On Saturday, September 21, I drove to Mickey Hot Springs, just north of the Alvord Desert east of Steens Mountain. Mickey Butte has only 6294 feet of elevation, but is the 80th most prominent peak in Oregon with 1934 feet of clean topographic prominence.
Saturday afternoon I met Michael and John for a climb of Mickey Butte the next day. This is a rather remote area and I was glad to have a couple of experienced and capable peakbaggers with me.
Sunday morning we left Mickey Hot Springs and hiked north across the desert and entered the south gully of Mickey Butte. John and I decided to climb the slope just left of the gully bottom where we thought the footing would be good and the sidehilling less steep than on the right.
Michael took the direct approach up the gully bottom. Soon Michael encountered a dry waterfall where the rock appeared to be stable, but a large rock broke as he climbed it and it injured his left lower leg. Michael caught up with me as I was taking photographs and I saw his bleeding injury. Michael would not be denied the summit and he continued climbing the route with me.
Before reaching the Mickey Butte/Peak 6275 saddle we climbed up to the right to reach the south ridge of Mickey Butte and followed it to the summit. John had reached the summit about half an hour ahead of us.
We pooled our first aid kits and cleaned and bandaged Michael’s leg injury. It was good practice and a check that we carry adequate supplies for minor injuries.
The sky was mostly clear and the temperature was moderate. The summit was a little windy but the views were excellent. I enjoyed identifying many prominent and remote peaks I have visited, especially the Pueblo Mountains to the south, Mahogany Mountain to the east, and the Sheepshead Mountains to the north.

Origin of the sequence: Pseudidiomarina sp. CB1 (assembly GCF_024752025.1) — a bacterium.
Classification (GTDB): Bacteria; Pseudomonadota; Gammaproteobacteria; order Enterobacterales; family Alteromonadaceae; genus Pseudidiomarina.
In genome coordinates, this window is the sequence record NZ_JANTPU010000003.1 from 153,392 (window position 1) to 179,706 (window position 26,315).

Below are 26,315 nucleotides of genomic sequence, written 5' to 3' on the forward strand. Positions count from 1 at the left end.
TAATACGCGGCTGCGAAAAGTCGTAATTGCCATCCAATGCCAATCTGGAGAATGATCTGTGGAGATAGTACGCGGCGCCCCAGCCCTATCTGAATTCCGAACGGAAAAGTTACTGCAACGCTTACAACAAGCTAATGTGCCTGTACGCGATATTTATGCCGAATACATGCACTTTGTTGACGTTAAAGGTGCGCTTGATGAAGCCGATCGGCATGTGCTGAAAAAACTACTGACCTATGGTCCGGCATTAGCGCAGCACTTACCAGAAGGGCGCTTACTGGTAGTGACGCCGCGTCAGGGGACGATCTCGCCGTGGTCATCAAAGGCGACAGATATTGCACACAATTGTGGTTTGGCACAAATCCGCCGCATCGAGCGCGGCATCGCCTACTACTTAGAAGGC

Steens Mountain rose above us to the west. Curiously, in such remote country we all had 4G cell service, apparently because of cell tower(s) on the Steens Mountain summit. I texted photos to a friend and to Linda.
From Mickey Butte we descended southwest to the Mickey Butte/Peak 6275 saddle, then walked across open and easy terrain to reach the summit of Peak 6275. I enjoyed the views here as well.
At the summit I noticed curious bowl-shaped basalt rocks lying on the ground and apparently hollow domes protruding from the surface. Some sounded hollow when I tapped them with my poles. I speculate these domes were formed by gas bubbles during the eruption.
From Peak 6275 we returned to the south gully and descended back to the desert floor and our vehicles. I descended carefully favoring my right leg (which has been bothering me this summer) and taking a few photos. I eventually lagged far behind the others, but I saw them pause periodically to check that I was still descending.
I lingered at the hot springs after John and Michael left to observe and photograph fumeroles and bubbling pools. Heavy, dark clouds were building to the west and it was time to head for home.